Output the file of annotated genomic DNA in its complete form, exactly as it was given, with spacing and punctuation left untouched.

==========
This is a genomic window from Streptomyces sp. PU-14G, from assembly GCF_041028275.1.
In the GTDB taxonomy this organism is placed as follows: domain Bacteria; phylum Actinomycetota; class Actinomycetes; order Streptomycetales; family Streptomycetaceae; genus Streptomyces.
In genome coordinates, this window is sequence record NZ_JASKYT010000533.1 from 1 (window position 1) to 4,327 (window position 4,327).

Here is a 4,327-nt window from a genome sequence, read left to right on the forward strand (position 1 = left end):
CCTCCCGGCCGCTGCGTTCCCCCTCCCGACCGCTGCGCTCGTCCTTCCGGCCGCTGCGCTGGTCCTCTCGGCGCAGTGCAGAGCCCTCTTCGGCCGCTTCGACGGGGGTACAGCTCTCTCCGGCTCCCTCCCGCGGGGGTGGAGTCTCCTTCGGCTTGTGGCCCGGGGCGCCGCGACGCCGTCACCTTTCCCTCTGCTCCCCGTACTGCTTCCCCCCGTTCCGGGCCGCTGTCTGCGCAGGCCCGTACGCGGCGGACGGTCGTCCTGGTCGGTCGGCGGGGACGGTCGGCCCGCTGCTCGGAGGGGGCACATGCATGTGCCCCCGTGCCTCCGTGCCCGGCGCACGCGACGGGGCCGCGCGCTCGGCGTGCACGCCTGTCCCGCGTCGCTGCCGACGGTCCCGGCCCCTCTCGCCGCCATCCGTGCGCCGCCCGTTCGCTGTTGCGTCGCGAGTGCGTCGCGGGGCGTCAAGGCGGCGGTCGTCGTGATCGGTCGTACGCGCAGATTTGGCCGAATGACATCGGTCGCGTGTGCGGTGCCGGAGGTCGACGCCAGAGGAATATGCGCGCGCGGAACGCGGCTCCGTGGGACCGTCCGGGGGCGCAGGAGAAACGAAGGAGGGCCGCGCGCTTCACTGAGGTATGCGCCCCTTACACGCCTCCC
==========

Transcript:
This is a genomic window from Streptomyces sp. PU-14G, from assembly GCF_041028275.1.
In the GTDB taxonomy this organism is placed as follows: domain Bacteria; phylum Actinomycetota; class Actinomycetes; order Streptomycetales; family Streptomycetaceae; genus Streptomyces.
In genome coordinates, this window is sequence record NZ_JASKYT010000533.1 from 1 (window position 1) to 4,327 (window position 4,327).

Here is a 4,327-nt window from a genome sequence, read left to right on the forward strand (position 1 = left end):
CCTCCCGGCCGCTGCGTTCCCCCTCCCGACCGCTGCGCTCGTCCTTCCGGCCGCTGCGCTGGTCCTCTCGGCGCAGTGCAGAGCCCTCTTCGGCCGCTTCGACGGGGGTACAGCTCTCTCCGGCTCCCTCCCGCGGGGGTGGAGTCTCCTTCGGCTTGTGGCCCGGGGCGCCGCGACGCCGTCACCTTTCCCTCTGCTCCCCGTACTGCTTCCCCCCGTTCCGGGCCGCTGTCTGCGCAGGCCCGTACGCGGCGGACGGTCGTCCTGGTCGGTCGGCGGGGACGGTCGGCCCGCTGCTCGGAGGGGGCACATGCATGTGCCCCCGTGCCTCCGTGCCCGGCGCACGCGACGGGGCCGCGCGCTCGGCGTGCACGCCTGTCCCGCGTCGCTGCCGACGGTCCCGGCCCCTCTCGCCGCCATCCGTGCGCCGCCCGTTCGCTGTTGCGTCGCGAGTGCGTCGCGGGGCGTCAAGGCGGCGGTCGTCGTGATCGGTCGTACGCGCAGATTTGGCCGAATGACATCGGTCGCGTGTGCGGTGCCGGAGGTCGACGCCAGAGGAATATGCGCGCGCGGAACGCGGCTCCGTGGGACCGTCCGGGGGCGCAGGAGAAACGAAGGAGGGCCGCGCGCTTCACTGAGGTATGCGCCCCTTACACGCCTCCC